No prophet would ever lead his people blindly into a battlefield. Only out of an extreme necessity, as in the case of the Holy Prophet, did a prophet lead his people into war, which is usually a destructive process. In fact, when a people face dire consequences, the prophet of his time often prays to God to save his people from destruction, whether this destruction is in the form of a natural disaster as in the case of Prophet Lot’s people, or brought about by humans as will be shown later from the Holy Quran and the Bible. According to the Holy Quran, Prophet Abraham prayed to God not to punish Prophet Lot’s people and to save them from destruction:

فَلَمَّا ذَہَبَ عَنۡ اِبۡرٰہِیۡمَ الرَّوۡعُ وَ جَآءَتۡہُ الۡبُشۡرٰی یُجَادِلُنَا فِیۡ قَوۡمِ لُوۡطٍ ﴿ؕ۷۴﴾

“So when fear departed from Abraham and good news came to him, he began to plead with Us for Lot’s people.” (The Holy Quran, 11:74)

Similarly, in verses 7:155–156 of the Holy Quran, Prophet Moses prays to God to forgive the Israelites for their transgressions against God and not to punish them. The Holy Prophet of Islam was also extremely concerned about the condition and welfare of his people. It was his earnest desire that his people should shun idolatry and submit themselves to the One God by accepting his message and teachings so that they could lead righteous lives and find favour with God. The Holy Quran bears ample testimony to this.

An illuminating lesson for us in the Holy Quran about the conduct of prophets of God in an alien environment is from the narrative of Prophet Joseph who was left to die in a well by his own brothers and then taken to Egypt by strangers, where he was later falsely accused of a crime. After spending some years in jail, not only was his innocence proved, but he was also made an advisor to the ruler of Egypt. Here was the case of a prophet of God, a descendent of Prophet Abraham, the upholder of the Unity of God, serving the King of Egypt and abiding by his laws, as indicated in the Holy Quran:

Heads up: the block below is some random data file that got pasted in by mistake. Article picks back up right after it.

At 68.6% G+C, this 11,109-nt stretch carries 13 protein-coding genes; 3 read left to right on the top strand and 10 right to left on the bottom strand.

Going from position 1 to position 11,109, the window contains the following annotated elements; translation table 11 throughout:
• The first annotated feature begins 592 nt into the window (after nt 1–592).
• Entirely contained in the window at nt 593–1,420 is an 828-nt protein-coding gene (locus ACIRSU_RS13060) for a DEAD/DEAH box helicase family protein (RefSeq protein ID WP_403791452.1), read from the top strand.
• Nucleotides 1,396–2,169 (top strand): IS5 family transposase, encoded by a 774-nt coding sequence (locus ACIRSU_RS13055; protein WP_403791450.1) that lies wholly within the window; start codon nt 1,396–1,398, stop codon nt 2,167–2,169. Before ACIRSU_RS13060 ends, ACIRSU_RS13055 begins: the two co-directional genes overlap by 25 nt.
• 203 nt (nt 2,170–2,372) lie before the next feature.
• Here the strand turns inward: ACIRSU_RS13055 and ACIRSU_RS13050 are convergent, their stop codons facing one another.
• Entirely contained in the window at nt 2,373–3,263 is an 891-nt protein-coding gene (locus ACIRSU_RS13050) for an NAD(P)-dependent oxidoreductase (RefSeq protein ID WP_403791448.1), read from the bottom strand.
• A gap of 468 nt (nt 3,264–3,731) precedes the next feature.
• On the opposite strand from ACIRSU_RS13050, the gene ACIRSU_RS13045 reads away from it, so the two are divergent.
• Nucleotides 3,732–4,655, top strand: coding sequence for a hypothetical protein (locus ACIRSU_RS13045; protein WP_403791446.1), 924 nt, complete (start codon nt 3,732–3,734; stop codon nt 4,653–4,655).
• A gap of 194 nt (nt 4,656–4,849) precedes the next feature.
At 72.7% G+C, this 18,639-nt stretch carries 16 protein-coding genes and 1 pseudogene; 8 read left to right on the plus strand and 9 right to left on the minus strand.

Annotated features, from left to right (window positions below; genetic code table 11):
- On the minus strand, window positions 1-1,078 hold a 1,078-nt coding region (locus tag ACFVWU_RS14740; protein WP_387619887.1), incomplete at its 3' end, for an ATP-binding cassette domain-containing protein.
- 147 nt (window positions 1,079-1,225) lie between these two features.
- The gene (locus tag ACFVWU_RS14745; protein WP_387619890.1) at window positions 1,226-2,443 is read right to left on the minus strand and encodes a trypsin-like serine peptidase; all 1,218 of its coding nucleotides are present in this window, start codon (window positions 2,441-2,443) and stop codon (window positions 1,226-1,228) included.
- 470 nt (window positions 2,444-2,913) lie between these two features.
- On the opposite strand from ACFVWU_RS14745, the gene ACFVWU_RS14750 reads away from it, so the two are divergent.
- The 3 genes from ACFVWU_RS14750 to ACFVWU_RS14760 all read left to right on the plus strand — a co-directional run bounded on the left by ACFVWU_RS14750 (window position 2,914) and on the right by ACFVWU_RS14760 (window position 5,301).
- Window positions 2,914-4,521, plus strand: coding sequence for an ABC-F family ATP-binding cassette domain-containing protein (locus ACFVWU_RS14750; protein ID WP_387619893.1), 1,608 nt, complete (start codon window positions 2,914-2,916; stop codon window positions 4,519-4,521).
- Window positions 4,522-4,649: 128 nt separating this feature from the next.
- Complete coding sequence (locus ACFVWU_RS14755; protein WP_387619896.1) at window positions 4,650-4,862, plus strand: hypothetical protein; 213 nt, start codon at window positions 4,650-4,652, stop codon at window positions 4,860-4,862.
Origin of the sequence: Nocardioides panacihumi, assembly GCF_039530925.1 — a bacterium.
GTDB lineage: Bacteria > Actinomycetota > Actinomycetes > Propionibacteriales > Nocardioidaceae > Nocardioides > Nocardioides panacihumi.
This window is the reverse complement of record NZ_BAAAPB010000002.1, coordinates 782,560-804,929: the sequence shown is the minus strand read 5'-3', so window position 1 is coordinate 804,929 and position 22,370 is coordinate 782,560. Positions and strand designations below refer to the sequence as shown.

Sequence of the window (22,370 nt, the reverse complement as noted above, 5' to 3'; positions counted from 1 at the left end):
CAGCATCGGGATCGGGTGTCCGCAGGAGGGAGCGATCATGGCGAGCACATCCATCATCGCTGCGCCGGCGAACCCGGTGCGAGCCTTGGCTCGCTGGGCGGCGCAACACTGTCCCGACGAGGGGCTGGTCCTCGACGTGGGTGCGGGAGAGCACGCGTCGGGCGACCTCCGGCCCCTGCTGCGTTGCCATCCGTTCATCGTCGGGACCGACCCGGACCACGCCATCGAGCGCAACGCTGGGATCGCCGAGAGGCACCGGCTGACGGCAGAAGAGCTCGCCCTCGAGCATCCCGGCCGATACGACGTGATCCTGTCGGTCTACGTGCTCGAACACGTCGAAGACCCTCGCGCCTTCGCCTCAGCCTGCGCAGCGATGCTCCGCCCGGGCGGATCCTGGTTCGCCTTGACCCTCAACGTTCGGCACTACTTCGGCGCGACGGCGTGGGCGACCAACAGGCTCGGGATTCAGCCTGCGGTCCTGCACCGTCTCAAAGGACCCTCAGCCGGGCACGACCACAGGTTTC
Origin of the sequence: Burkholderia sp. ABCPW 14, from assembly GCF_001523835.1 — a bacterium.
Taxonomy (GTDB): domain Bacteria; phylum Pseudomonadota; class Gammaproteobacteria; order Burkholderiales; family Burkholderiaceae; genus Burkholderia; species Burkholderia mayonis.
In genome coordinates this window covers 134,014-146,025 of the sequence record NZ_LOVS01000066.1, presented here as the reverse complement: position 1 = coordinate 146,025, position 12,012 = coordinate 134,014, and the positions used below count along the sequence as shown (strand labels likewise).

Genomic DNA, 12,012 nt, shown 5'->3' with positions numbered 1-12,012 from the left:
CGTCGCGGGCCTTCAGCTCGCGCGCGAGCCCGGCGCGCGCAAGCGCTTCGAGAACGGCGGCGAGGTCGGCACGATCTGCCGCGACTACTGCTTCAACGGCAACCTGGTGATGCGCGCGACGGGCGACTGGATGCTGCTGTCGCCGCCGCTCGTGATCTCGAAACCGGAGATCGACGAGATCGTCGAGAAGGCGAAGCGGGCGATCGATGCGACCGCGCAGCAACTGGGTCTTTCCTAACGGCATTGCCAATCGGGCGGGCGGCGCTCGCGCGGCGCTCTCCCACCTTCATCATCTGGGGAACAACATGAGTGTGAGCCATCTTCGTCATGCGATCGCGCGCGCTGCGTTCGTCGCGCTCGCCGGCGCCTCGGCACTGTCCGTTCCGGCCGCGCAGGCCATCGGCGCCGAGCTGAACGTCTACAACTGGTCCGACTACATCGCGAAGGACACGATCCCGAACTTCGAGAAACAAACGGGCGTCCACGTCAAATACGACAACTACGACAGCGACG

کَذٰلِکَ کِدۡنَا لِیُوۡسُفَ ؕ مَا کَانَ لِیَاۡخُذَ اَخَاہُ فِیۡ دِیۡنِ الۡمَلِکِ اِلَّاۤ اَنۡ یَّشَآءَ اللّٰہُ ؕ نَرۡفَعُ دَرَجٰتٍ مَّنۡ نَّشَآءُ ؕ وَ فَوۡقَ کُلِّ ذِیۡ عِلۡمٍ عَلِیۡمٌ ﴿۷۶﴾

“… Thus did We plan for the sake of Joseph. He could not take his brother under the king’s law, unless Allah pleased. We raise in degree whom We please. And above everyone possessed of knowledge is the All-Knowing One.” (The Holy Quran, 12:76)

While at that time there was no war between the nation of Israel (not even born yet) and Egypt, the above is a clear example of a prophet of God serving a king of an alien nation. Prophet Joseph and the king of Egypt were certainly not co-religionists. Yet this prophet’s turn of fortune resulted in his service to the king of Egypt as his adviser and he was put in charge of the treasures of the land. He was able to attain his eminent position purely on merit and the force of his character. Even after attaining a powerful position, no thought of revenge ever seemed to cross his mind, either against his own brethren who abandoned him to die in a well or against those who cast him in jail in Egypt.

Similarly, in the histories of Prophets Noah, Hud, Salih, Abraham, Lot, John the Baptist (Yahya) and Jesus, there is no mention in the Holy Quran of these prophets and their followers resorting to armed struggle against their fellow citizens or their chiefs to impose their beliefs or Shariah [Religious Law] on the transgressing population. From the New Testament, we find that John the Baptist was imprisoned and then put to death for no crime, except that he acted in a righteous way and would not compromise on the laws of his religion. Yet his mission did not include armed struggle against the Romans.

The Old Testament has some very interesting history. After Prophet Solomon, the Israelite kingdom split into two, the Northern Kingdom of Israel and the Southern Kingdom of Judah.